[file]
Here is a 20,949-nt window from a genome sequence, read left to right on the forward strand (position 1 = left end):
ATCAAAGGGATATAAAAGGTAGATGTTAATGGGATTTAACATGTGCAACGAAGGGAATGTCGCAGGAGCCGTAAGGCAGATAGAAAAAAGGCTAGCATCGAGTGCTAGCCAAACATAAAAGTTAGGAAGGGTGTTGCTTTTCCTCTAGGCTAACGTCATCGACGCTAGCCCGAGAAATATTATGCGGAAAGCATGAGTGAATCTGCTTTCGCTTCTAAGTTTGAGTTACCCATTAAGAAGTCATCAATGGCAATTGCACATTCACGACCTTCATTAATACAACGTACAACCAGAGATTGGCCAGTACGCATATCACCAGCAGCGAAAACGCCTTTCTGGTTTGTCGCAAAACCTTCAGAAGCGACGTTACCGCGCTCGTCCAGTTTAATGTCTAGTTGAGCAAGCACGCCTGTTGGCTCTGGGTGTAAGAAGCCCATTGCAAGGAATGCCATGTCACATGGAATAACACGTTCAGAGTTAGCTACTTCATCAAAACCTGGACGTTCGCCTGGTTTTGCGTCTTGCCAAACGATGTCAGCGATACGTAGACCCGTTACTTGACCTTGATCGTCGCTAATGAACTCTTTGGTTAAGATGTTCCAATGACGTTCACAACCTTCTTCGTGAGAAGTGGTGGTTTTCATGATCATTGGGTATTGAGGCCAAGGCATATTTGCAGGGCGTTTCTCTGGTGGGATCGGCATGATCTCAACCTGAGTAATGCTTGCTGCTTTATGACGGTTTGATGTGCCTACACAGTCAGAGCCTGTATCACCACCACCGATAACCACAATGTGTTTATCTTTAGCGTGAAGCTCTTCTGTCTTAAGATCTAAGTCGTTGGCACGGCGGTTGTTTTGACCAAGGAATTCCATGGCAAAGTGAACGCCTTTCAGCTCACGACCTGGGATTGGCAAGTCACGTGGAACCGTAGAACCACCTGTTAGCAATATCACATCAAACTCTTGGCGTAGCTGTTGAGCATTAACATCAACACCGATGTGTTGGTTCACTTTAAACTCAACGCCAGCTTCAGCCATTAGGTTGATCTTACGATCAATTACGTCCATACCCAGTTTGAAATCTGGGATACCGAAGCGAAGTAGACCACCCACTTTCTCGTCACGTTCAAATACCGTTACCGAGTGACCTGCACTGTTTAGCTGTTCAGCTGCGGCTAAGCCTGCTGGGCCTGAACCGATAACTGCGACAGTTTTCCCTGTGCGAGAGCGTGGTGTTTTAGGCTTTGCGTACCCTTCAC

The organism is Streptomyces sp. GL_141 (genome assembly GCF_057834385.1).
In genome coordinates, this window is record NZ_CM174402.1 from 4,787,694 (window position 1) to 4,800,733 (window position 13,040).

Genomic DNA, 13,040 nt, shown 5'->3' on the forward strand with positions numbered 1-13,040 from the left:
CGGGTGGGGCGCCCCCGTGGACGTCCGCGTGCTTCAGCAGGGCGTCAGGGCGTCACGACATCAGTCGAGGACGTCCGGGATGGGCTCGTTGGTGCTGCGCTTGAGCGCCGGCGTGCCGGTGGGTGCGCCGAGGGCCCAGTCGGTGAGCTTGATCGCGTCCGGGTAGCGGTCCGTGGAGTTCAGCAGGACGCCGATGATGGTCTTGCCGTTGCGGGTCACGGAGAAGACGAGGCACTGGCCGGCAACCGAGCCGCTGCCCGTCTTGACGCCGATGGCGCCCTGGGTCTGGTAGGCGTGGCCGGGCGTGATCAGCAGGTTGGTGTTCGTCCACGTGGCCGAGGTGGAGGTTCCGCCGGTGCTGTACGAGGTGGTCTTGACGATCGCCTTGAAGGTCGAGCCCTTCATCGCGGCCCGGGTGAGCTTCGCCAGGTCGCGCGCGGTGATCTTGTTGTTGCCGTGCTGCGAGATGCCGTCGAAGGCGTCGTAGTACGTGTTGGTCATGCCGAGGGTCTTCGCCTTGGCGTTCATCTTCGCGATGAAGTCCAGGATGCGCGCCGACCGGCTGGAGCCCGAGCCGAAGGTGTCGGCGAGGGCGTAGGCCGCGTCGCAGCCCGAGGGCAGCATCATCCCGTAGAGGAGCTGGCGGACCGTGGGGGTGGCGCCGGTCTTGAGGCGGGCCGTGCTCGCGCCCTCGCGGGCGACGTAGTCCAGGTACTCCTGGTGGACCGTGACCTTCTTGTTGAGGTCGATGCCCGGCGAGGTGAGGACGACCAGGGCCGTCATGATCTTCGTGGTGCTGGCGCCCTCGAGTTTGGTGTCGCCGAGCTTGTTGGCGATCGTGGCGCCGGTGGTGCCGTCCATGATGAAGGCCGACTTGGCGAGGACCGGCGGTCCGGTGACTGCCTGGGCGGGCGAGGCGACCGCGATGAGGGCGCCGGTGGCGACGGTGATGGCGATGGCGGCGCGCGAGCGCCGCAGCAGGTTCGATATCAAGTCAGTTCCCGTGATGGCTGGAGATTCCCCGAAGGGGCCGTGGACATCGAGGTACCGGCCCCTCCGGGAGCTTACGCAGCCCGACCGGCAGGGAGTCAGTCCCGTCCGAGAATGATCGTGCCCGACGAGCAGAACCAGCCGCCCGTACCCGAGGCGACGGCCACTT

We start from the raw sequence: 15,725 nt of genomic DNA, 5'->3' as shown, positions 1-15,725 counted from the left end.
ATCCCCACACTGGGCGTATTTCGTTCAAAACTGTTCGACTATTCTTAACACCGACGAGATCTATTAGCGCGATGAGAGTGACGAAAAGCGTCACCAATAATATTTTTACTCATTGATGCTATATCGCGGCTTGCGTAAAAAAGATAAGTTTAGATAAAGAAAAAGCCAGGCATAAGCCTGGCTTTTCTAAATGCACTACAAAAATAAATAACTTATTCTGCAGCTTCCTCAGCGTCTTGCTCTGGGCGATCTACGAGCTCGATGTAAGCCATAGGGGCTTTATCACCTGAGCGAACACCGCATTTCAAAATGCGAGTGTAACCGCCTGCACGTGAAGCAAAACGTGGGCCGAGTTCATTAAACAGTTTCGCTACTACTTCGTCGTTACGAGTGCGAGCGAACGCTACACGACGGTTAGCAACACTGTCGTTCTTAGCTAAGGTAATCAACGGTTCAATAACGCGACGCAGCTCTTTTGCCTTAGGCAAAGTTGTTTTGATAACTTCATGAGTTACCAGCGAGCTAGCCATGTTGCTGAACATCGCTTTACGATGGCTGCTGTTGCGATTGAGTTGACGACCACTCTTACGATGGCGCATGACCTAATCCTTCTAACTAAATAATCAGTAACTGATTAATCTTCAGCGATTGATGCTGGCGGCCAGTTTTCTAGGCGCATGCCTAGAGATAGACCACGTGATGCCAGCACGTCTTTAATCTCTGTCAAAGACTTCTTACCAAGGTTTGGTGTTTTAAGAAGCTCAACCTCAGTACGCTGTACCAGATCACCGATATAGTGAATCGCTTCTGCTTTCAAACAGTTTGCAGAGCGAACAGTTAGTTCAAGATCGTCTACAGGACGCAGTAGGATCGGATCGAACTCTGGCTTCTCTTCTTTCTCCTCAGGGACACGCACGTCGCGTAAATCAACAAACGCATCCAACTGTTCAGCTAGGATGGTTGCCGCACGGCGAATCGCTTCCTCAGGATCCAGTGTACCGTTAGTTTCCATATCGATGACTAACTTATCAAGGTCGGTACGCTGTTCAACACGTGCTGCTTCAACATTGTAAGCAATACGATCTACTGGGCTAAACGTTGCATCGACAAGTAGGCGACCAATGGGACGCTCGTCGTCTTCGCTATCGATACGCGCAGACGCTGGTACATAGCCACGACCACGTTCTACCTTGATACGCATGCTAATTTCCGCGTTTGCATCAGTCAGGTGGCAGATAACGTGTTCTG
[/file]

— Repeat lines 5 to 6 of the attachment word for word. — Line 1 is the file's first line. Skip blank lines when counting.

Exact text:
Genomic DNA, 13,040 nt, shown 5'->3' on the forward strand with positions numbered 1-13,040 from the left:
CGGGTGGGGCGCCCCCGTGGACGTCCGCGTGCTTCAGCAGGGCGTCAGGGCGTCACGACATCAGTCGAGGACGTCCGGGATGGGCTCGTTGGTGCTGCGCTTGAGCGCCGGCGTGCCGGTGGGTGCGCCGAGGGCCCAGTCGGTGAGCTTGATCGCGTCCGGGTAGCGGTCCGTGGAGTTCAGCAGGACGCCGATGATGGTCTTGCCGTTGCGGGTCACGGAGAAGACGAGGCACTGGCCGGCAACCGAGCCGCTGCCCGTCTTGACGCCGATGGCGCCCTGGGTCTGGTAGGCGTGGCCGGGCGTGATCAGCAGGTTGGTGTTCGTCCACGTGGCCGAGGTGGAGGTTCCGCCGGTGCTGTACGAGGTGGTCTTGACGATCGCCTTGAAGGTCGAGCCCTTCATCGCGGCCCGGGTGAGCTTCGCCAGGTCGCGCGCGGTGATCTTGTTGTTGCCGTGCTGCGAGATGCCGTCGAAGGCGTCGTAGTACGTGTTGGTCATGCCGAGGGTCTTCGCCTTGGCGTTCATCTTCGCGATGAAGTCCAGGATGCGCGCCGACCGGCTGGAGCCCGAGCCGAAGGTGTCGGCGAGGGCGTAGGCCGCGTCGCAGCCCGAGGGCAGCATCATCCCGTAGAGGAGCTGGCGGACCGTGGGGGTGGCGCCGGTCTTGAGGCGGGCCGTGCTCGCGCCCTCGCGGGCGACGTAGTCCAGGTACTCCTGGTGGACCGTGACCTTCTTGTTGAGGTCGATGCCCGGCGAGGTGAGGACGACCAGGGCCGTCATGATCTTCGTGGTGCTGGCGCCCTCGAGTTTGGTGTCGCCGAGCTTGTTGGCGATCGTGGCGCCGGTGGTGCCGTCCATGATGAAGGCCGACTTGGCGAGGACCGGCGGTCCGGTGACTGCCTGGGCGGGCGAGGCGACCGCGATGAGGGCGCCGGTGGCGACGGTGATGGCGATGGCGGCGCGCGAGCGCCGCAGCAGGTTCGATATCAAGTCAGTTCCCGTGATGGCTGGAGATTCCCCGAAGGGGCCGTGGACATCGAGGTACCGGCCCCTCCGGGAGCTTACGCAGCCCGACCGGCAGGGAGTCAGTCCCGTCCGAGAATGATCGTGCCCGACGAGCAGAACCAGCCGCCCGTACCCGAGGCGACGGCCACTT